At 10:19 PM 7/9/2002, you wrote:
>I am using MySql with InnoDB and have just discovered
>that tables created using char types show up as
>varchars when I type, describe tableName. Previously,
>I was using MyIsam tables and did not see char types
>being changed to varchars so I am a bit puzzled.
>This is true for almost all of the tables I've
>created, only a couple of tables retained the char
>type as specified in my create table script.
>Is this documented behavior? I haven't been using
>MySql very long and haven't seen it mentioned
Do not panic, this is normal for MySQL. If you have at least one
VarChar field in your table, then they will all be set to VarChar. If you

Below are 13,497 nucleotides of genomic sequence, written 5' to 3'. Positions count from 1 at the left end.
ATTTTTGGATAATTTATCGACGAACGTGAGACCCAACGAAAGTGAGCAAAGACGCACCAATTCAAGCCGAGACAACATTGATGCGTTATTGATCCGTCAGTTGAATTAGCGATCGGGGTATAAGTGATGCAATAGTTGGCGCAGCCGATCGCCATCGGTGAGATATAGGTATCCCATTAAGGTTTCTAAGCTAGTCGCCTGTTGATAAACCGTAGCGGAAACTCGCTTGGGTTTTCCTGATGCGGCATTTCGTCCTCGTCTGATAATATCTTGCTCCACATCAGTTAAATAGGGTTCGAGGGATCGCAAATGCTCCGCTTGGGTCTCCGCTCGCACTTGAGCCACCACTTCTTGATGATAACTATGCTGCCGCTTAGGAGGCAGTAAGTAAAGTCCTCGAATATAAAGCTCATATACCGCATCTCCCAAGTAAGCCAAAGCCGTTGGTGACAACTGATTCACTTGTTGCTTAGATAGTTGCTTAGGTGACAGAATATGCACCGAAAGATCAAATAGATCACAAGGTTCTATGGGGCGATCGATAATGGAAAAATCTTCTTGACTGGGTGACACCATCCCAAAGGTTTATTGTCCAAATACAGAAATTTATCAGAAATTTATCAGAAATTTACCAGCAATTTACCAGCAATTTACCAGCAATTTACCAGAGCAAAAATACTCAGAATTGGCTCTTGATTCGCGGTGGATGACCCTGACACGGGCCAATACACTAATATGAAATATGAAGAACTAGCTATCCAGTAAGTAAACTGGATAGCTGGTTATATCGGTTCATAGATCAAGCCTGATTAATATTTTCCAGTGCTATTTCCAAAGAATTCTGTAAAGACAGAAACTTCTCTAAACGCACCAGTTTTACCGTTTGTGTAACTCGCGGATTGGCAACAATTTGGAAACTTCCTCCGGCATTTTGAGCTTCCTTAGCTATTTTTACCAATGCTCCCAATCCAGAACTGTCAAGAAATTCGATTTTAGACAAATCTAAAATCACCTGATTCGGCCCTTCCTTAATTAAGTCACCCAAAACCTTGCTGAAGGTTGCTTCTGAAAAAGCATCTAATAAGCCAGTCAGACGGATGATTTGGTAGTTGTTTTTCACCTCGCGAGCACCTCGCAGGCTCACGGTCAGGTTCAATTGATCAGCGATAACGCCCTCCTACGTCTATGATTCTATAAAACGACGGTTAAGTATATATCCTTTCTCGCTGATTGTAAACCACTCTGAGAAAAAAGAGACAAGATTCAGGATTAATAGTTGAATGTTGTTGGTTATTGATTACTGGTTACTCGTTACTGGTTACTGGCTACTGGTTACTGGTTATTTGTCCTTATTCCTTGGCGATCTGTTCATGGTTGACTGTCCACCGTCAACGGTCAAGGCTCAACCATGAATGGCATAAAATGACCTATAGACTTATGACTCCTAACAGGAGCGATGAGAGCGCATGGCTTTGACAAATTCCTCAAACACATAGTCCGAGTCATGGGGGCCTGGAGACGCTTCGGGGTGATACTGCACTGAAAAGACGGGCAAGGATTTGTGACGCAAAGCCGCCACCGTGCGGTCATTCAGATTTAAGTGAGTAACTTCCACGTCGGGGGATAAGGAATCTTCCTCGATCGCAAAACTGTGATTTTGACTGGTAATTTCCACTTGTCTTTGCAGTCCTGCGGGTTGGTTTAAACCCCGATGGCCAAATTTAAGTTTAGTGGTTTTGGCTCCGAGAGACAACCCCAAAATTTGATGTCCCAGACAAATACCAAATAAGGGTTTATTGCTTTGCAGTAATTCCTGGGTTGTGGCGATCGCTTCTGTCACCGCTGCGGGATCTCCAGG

want to change them back to Char(x), then you need to change them all at
once using a single Alter Table command. You could also try MySQLFront or
MySqlMgr. See section 220.127.116.11 Silent Column Specication Changes.
Here is an excerpt from the manual:
If any column in a table has a variable length, the entire row is
variable-length as a
result. Therefore, if a table contains any variable-length columns
(VARCHAR, TEXT, or
BLOB), all CHAR columns longer than three characters are changed to VARCHAR
This doesn't aect how you use the columns in any way; in MySQL, VARCHAR is just
a dierent way to store characters. MySQL performs this conversion because
space and makes table operations faster.